GEN. HESS: One thing I would add to your thing is, as it currently stands, there is not a requirement that none of the foam will ever come off the ET, because there are levels below the orbiter where it sheds foam and it's not going to do any harm. So it will never, "No foam will be lost"; but we do have to address the context of those pieces in places where it could come off and actually do harm to the orbiter and potentially the crew, wherever it might be from.

ADM. GEHMAN: Wherever. Right. Ken's exactly right. It's not a requirement that the ET not shed foam, but it is a requirement that Thou shalt not touch the TPS, the thermal protection system. That's a requirement. And there's a couple of offenders to it. There's foam and ice, just general foam and ice, and then there's the bipod ramps. We are looking at how the processes of NASA need to absorb that and how do they take action to fix it. Now, how the board speaks on the subject of what you've got to fix before you can fly again, we aren't there yet. So I can't comment on that.

GEN. DEAL: Just a footnote to that. The bipod ramp discussion is really a matter of academic discussion now because that bipod ramp will never see the vacuum of space again. Within about a week and a half, we will have some type of new design that NASA is saying this is what we're going to do from now on.

A REPORTER: For Dr. Widnall. I realize, as you mentioned, you've been to these news conferences before and tomorrow people will report that it was definitely a T-seal that showed up in the data. Getting back to your question of how did it make it to Texas, I assume from what you've said that you are going to possibly test a large piece of just an RCC panel since that is still an option.


A REPORTER: Do you think, based on your knowledge of this at this point, could the thing have re-entered with a 6-inch-wide hole in an RCC panel and make it to Texas? I mean, does the T-seal not make more intuitive sense for a small breach that got worse as you proceeded versus starting with a really big hole in the wing?

DR. WIDNALL: I mean, that is part of the analysis; but the total area of a T-seal and its effectiveness as a source of heat entry is pretty substantial. You know, that is an analysis that's going on right now. I mean, the modeling that's going on is various sizes of round holes plus slots, slits.

I'm starting to think of this. It isn't just one event. There are multiple events. There's the initial heat that comes in from, say, a preexisting damage to the leading edge. Then that seems to damage some internal structure. Then debris, fairly early, begins to come off. Well, once debris from the leading edge comes off, there's an additional way that high-temperature gas can get onto the wing. So I'm starting to think about it in terms of Heat Event 1 and Heat Event 2, and I want to know whether the time scales make sense. Once debris begins to come off, then you have aerodynamic effects and one piece of debris coming off – I mean, the wind tunnel tests seem to show that a fairly large section of, let's say, Panel 9 – and don't quote me – coming off, would give you some explanation for the temperature rise on the OMS pod, which is another bit of data.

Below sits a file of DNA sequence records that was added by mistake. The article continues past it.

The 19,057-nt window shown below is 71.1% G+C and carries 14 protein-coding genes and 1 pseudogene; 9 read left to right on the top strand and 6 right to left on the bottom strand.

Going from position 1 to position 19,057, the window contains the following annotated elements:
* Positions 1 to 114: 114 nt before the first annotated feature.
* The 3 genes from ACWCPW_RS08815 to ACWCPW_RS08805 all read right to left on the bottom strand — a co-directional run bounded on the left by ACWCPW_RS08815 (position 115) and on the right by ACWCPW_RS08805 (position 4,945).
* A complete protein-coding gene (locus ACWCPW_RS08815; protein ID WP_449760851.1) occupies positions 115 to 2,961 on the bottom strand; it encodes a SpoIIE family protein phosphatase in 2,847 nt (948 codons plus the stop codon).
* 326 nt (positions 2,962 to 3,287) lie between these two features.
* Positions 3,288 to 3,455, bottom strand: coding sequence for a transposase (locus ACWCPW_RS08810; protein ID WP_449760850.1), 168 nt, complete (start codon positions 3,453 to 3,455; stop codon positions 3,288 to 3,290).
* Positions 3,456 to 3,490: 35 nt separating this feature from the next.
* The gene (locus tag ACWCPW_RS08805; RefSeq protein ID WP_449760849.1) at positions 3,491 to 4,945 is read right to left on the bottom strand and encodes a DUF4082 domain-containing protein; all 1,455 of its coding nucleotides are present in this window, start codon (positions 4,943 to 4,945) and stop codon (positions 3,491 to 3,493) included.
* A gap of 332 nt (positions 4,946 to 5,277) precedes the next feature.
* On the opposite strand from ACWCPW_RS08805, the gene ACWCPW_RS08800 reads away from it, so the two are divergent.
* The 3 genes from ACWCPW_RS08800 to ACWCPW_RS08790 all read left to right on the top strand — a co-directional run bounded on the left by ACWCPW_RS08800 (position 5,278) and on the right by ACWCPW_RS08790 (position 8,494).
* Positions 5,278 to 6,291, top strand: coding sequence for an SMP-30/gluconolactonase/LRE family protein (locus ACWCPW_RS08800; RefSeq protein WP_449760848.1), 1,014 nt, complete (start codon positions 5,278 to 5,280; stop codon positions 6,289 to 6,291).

So putting all these wind tunnel tests together, forming some kind of scenario, if you had a fairly large piece of RCC coming off at the time at which the temperature rise on the OMS pad began, then what kind of heat input would that make to the spar of the leading edge and what's the time scale between that and getting to loss of control which we know occurred over Texas? So it's that development of a detailed scenario. And what does Rogers say about the debris? You know, what was heat damage? What about this chemistry of metal deposits on the inside of various RCC panels, attachment fittings melting. So we need to sit down and kind of march through a time line and in sort of analytical building blocks to explain this.

ADM. GEHMAN: Let me follow up on her comment here. We've got Dr. Osheroff sitting here now and Dr. Widnall. Between the two of them, there's nobody smarter in the country on this. I tell you personally I am very, very slow to build a mental plot of how this heat, you know, how big a hole and how the heat got in there. The reason for that is every time we hear a report on this, the physics of this move around a little bit.

For example, it's well known that the orbiters have returned to earth very, very safely with an entire tile missing and there's aluminum under there and that 6-inch-by-6-inch hole was subjected to 2750 degrees or 2500 degrees or whatever it was subjected to and the aluminum held up just fine. What all that means is that the boundary layer, whereas it was deflected a little bit because of some tile, it was not deflected enough for the heat flux to actually get at the aluminum. So this is pretty complicated, and it depends on the shape of the hole, the place of the hole, remembering that the orbiter is coming in at 40 degrees cocked up to its velocity angle. So it's not a wing like we think in which the leading edge is really on the leading edge. So I personally am slow to try and concoct in my mind the mechanical scenario, for all the reasons Sheila just mentioned, that there's all these complicating factors.